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Neuroplasticity, Brain Fitness and Cognitive Health News

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Workouts at the (New Yorker) brain gym

NewYorkerGood arti­cle on brain fit­ness and applied neu­ro­plas­tic­i­ty in the July 29th edi­tion of The New York­er, fea­tur­ing many Sharp­Brains friends. Men­tal­ly fit — Work­outs at the brain gym:

As recent­ly as a few decades ago, most biol­o­gists thought that the brain was ful­ly formed dur­ing child­hood and, like a pho­to­graph after it’s been devel­oped, was doomed to degrade there­after, with neu­rons (nerve cells) fad­ing like pig­ment on paper until you suc­cumbed to senil­i­ty. Today, we regard Alzheimer’s and oth­er demen­tias as dis­eases, rather than as a con­se­quence of nor­mal aging. More­over, we now con­sid­er the brain to be as labile as a dig­i­tal image in the hands of a Pho­to­shop fiend…Not only does the brain have a life­long abil­i­ty to cre­ate new neu­rons; like a gov­ern­ment with an unlim­it­ed high­way bud­get, it has an end­less capac­i­ty to build new roadways…The abil­i­ty of the brain to estab­lish new con­nec­tions is called plas­tic­i­ty, and brain-fit­ness exer­cis­es are pred­i­cat­ed on this mechanism…That’s enough sci­ence for now. Let’s get back to me. . . .”

(Some) New Yorker articles are bogus

Scarecrow-or-strawmanI love read­ing the New York­er. I have writ­ten before about bogus brain games, and about bogus brain train­ing claims. We have pub­lished a 10-ques­tion check­list to help con­sumers make informed deci­sions.

All this is to say I was sur­prised to read a recent New York­er blog arti­cle titled “Brain games are bogus.” If you are going to make such strong claims, you need to back them up with seri­ous due dili­gence and analy­sis, and explain to read­ers what Read the rest of this entry »

Changing our Minds…by Reading Fiction

(Editor’s Note: we are pleased to bring you this arti­cle thanks to our col­lab­o­ra­tion with Greater Good Mag­a­zine.)

Chang­ing our Minds

By imag­in­ing many pos­si­ble worlds, argues nov­el­ist and psy­chol­o­gist Kei­th Oat­ley, fic­tion helps us under­stand our­selves and oth­ers.

-By Kei­th Oat­ley

For more than two thou­sand years peo­ple have insist­ed that read­ing fic­tion is good for bookyou. Aris­to­tle claimed that poetry—he meant the epics of Homer and the tragedies of Aeschy­lus, Sopho­cles, and Euripi­des, which we would now call fiction—is a more seri­ous busi­ness than his­to­ry. His­to­ry, he argued, tells us only what has hap­pened, where­as fic­tion tells us what can hap­pen, which can stretch our moral imag­i­na­tions and give us insights into our­selves and oth­er peo­ple. This is a strong argu­ment for schools to con­tin­ue to focus on the lit­er­ary arts, not just his­to­ry, sci­ence, and social stud­ies.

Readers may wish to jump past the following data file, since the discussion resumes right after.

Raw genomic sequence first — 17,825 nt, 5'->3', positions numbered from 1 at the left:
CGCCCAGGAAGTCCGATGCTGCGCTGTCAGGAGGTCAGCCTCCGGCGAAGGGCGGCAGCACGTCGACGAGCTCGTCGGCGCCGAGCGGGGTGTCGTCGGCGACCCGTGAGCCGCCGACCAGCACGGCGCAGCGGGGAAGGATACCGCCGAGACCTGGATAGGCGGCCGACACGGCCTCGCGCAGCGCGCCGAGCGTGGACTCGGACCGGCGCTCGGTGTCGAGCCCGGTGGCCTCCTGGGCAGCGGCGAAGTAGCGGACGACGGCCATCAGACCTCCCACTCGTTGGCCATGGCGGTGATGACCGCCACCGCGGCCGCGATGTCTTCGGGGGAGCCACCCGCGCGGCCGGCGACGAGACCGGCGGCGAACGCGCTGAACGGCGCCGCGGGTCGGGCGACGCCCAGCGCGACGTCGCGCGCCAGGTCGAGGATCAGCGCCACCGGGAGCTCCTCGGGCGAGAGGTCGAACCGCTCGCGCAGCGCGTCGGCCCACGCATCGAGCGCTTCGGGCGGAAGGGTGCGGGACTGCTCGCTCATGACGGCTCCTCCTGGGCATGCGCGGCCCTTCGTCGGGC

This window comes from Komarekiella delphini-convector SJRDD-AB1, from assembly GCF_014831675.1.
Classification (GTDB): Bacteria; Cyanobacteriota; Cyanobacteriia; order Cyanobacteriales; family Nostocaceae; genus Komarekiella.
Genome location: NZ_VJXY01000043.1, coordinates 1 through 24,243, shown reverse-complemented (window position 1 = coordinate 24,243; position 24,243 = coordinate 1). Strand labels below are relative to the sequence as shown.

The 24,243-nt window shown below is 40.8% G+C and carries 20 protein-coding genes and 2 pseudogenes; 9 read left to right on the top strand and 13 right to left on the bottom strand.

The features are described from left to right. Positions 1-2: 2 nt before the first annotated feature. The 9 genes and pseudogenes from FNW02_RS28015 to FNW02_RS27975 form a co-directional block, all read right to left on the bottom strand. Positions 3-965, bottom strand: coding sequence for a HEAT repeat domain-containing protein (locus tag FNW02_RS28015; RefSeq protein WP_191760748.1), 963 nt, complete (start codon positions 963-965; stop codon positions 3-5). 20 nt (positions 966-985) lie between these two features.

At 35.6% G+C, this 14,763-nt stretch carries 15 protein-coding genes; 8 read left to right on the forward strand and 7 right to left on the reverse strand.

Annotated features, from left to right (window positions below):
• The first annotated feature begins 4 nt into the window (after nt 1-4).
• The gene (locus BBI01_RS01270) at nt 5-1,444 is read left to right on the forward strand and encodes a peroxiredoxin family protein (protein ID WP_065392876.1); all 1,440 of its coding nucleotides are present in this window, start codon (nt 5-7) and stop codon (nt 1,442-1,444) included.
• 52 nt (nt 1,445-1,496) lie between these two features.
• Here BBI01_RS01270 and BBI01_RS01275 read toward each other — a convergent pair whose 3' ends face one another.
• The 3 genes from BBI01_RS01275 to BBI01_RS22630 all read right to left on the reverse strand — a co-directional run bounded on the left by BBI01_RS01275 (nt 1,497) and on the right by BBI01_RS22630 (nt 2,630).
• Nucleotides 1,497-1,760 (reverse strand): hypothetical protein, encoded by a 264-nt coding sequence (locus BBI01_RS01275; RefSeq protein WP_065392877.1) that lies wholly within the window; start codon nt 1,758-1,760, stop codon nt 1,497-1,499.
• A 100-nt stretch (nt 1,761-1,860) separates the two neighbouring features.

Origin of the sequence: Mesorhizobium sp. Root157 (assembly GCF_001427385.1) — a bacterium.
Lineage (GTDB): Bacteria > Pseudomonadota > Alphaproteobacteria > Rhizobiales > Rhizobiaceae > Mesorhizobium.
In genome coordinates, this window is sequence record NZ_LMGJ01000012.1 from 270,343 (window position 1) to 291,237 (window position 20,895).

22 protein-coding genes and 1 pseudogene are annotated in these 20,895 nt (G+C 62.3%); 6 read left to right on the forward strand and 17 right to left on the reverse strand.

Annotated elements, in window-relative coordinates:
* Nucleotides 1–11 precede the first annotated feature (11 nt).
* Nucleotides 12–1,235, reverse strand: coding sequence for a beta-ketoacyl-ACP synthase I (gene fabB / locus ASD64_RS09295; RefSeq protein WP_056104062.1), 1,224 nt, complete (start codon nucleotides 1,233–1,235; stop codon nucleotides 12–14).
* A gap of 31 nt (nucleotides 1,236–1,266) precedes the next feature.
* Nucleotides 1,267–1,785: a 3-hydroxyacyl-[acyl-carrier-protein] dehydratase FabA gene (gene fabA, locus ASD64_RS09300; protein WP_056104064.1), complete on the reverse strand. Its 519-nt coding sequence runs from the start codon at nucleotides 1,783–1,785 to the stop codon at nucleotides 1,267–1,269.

But is the idea of fic­tion being good for you mere­ly wish­ful think­ing? The mem­bers of a small research group in Toronto—Maja Dji­kic, Ray­mond Mar, and I—have been work­ing on the prob­lem. We have turned the idea into ques­tions. In what ways might read­ing fic­tion be good for you? If it is good for you, why would this be? And what is the psy­cho­log­i­cal func­tion of art gen­er­al­ly?

Through a series of stud­ies, we have dis­cov­ered that fic­tion at its best isn’t just enjoy­able. It mea­sur­ably enhances our abil­i­ties to empathize with oth­er peo­ple and con­nect with some­thing larg­er than our­selves.

Pos­si­ble selves, pos­si­ble worlds

Peo­ple often think that a fic­tion is some­thing untrue, but this is wrong. The word derives from the Latin fin­gere, to make. As some­thing made, fic­tion is dif­fer­ent from some­thing dis­cov­ered, as in physics, or from some­thing that hap­pened, as in the news. But this does not mean it is false. Fic­tion is about pos­si­ble selves in pos­si­ble worlds.

In terms of 21st-cen­tu­ry psy­chol­o­gy, we might best see fic­tion as a kind of sim­u­la­tion: one that runs not on com­put­ers, but on minds. Such men­tal sim­u­la­tion unfolds on two lev­els.

The first lev­el involves sim­u­lat­ing the minds of oth­er peo­ple: imag­in­ing what they are think­ing and feel­ing, which devel­op­men­tal psy­chol­o­gists call “the­o­ry of mind.” The the­o­ry-of-mind sim­u­la­tion is like a watch, which is a small mod­el that sim­u­lates Read the rest of this entry »

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